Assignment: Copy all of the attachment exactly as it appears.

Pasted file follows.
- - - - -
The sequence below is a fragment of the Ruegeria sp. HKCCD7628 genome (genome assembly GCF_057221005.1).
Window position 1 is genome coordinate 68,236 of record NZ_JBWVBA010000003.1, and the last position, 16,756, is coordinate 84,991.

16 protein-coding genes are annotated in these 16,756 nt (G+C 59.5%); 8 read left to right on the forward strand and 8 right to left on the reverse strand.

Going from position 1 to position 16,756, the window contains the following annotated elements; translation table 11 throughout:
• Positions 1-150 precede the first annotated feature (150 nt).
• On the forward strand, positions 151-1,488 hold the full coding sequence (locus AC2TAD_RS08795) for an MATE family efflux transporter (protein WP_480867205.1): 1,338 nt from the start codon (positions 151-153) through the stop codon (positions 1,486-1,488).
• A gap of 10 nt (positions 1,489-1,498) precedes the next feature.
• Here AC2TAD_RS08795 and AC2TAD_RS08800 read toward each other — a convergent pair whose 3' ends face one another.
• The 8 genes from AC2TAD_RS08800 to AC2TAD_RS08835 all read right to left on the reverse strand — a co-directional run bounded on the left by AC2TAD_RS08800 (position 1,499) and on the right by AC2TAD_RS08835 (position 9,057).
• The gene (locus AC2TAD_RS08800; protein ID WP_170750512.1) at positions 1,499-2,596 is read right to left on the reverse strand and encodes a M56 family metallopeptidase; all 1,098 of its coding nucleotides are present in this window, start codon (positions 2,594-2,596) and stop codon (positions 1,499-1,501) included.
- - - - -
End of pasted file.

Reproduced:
The sequence below is a fragment of the Ruegeria sp. HKCCD7628 genome (genome assembly GCF_057221005.1).
Window position 1 is genome coordinate 68,236 of record NZ_JBWVBA010000003.1, and the last position, 16,756, is coordinate 84,991.

16 protein-coding genes are annotated in these 16,756 nt (G+C 59.5%); 8 read left to right on the forward strand and 8 right to left on the reverse strand.

Going from position 1 to position 16,756, the window contains the following annotated elements; translation table 11 throughout:
• Positions 1-150 precede the first annotated feature (150 nt).
• On the forward strand, positions 151-1,488 hold the full coding sequence (locus AC2TAD_RS08795) for an MATE family efflux transporter (protein WP_480867205.1): 1,338 nt from the start codon (positions 151-153) through the stop codon (positions 1,486-1,488).
• A gap of 10 nt (positions 1,489-1,498) precedes the next feature.
• Here AC2TAD_RS08795 and AC2TAD_RS08800 read toward each other — a convergent pair whose 3' ends face one another.
• The 8 genes from AC2TAD_RS08800 to AC2TAD_RS08835 all read right to left on the reverse strand — a co-directional run bounded on the left by AC2TAD_RS08800 (position 1,499) and on the right by AC2TAD_RS08835 (position 9,057).
• The gene (locus AC2TAD_RS08800; protein ID WP_170750512.1) at positions 1,499-2,596 is read right to left on the reverse strand and encodes a M56 family metallopeptidase; all 1,098 of its coding nucleotides are present in this window, start codon (positions 2,594-2,596) and stop codon (positions 1,499-1,501) included.